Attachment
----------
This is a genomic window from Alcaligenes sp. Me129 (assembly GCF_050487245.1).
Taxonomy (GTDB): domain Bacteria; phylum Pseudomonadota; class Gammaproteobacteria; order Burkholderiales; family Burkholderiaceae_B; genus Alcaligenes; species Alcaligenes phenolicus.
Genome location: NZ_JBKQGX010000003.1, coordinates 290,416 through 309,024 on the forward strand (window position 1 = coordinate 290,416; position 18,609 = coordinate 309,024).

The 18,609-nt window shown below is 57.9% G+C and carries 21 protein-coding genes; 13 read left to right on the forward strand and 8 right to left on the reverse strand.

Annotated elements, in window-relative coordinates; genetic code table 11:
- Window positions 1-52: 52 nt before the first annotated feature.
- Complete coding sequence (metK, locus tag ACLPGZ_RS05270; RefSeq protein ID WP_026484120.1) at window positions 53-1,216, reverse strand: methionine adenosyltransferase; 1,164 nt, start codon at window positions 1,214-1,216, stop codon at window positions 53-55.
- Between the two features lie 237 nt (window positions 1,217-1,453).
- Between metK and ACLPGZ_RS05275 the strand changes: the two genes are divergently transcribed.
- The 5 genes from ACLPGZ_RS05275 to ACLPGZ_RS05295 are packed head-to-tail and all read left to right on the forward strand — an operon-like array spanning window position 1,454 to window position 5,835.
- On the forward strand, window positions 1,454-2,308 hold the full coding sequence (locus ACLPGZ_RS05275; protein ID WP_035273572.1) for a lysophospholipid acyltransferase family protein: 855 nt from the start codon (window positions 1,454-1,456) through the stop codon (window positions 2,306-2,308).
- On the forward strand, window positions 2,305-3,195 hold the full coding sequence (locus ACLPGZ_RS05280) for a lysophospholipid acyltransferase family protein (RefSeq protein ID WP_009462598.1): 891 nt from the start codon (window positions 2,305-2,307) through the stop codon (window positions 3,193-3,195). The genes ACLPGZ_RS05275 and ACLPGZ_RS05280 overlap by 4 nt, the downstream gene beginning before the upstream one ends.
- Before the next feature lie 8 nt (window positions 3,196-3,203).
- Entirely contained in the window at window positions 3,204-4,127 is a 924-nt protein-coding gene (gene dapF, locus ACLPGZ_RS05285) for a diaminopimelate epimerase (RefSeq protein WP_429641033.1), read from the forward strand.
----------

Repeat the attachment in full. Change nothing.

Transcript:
This is a genomic window from Alcaligenes sp. Me129 (assembly GCF_050487245.1).
Taxonomy (GTDB): domain Bacteria; phylum Pseudomonadota; class Gammaproteobacteria; order Burkholderiales; family Burkholderiaceae_B; genus Alcaligenes; species Alcaligenes phenolicus.
Genome location: NZ_JBKQGX010000003.1, coordinates 290,416 through 309,024 on the forward strand (window position 1 = coordinate 290,416; position 18,609 = coordinate 309,024).

The 18,609-nt window shown below is 57.9% G+C and carries 21 protein-coding genes; 13 read left to right on the forward strand and 8 right to left on the reverse strand.

Annotated elements, in window-relative coordinates; genetic code table 11:
- Window positions 1-52: 52 nt before the first annotated feature.
- Complete coding sequence (metK, locus tag ACLPGZ_RS05270; RefSeq protein ID WP_026484120.1) at window positions 53-1,216, reverse strand: methionine adenosyltransferase; 1,164 nt, start codon at window positions 1,214-1,216, stop codon at window positions 53-55.
- Between the two features lie 237 nt (window positions 1,217-1,453).
- Between metK and ACLPGZ_RS05275 the strand changes: the two genes are divergently transcribed.
- The 5 genes from ACLPGZ_RS05275 to ACLPGZ_RS05295 are packed head-to-tail and all read left to right on the forward strand — an operon-like array spanning window position 1,454 to window position 5,835.
- On the forward strand, window positions 1,454-2,308 hold the full coding sequence (locus ACLPGZ_RS05275; protein ID WP_035273572.1) for a lysophospholipid acyltransferase family protein: 855 nt from the start codon (window positions 1,454-1,456) through the stop codon (window positions 2,306-2,308).
- On the forward strand, window positions 2,305-3,195 hold the full coding sequence (locus ACLPGZ_RS05280) for a lysophospholipid acyltransferase family protein (RefSeq protein ID WP_009462598.1): 891 nt from the start codon (window positions 2,305-2,307) through the stop codon (window positions 3,193-3,195). The genes ACLPGZ_RS05275 and ACLPGZ_RS05280 overlap by 4 nt, the downstream gene beginning before the upstream one ends.
- Before the next feature lie 8 nt (window positions 3,196-3,203).
- Entirely contained in the window at window positions 3,204-4,127 is a 924-nt protein-coding gene (gene dapF, locus ACLPGZ_RS05285) for a diaminopimelate epimerase (RefSeq protein WP_429641033.1), read from the forward strand.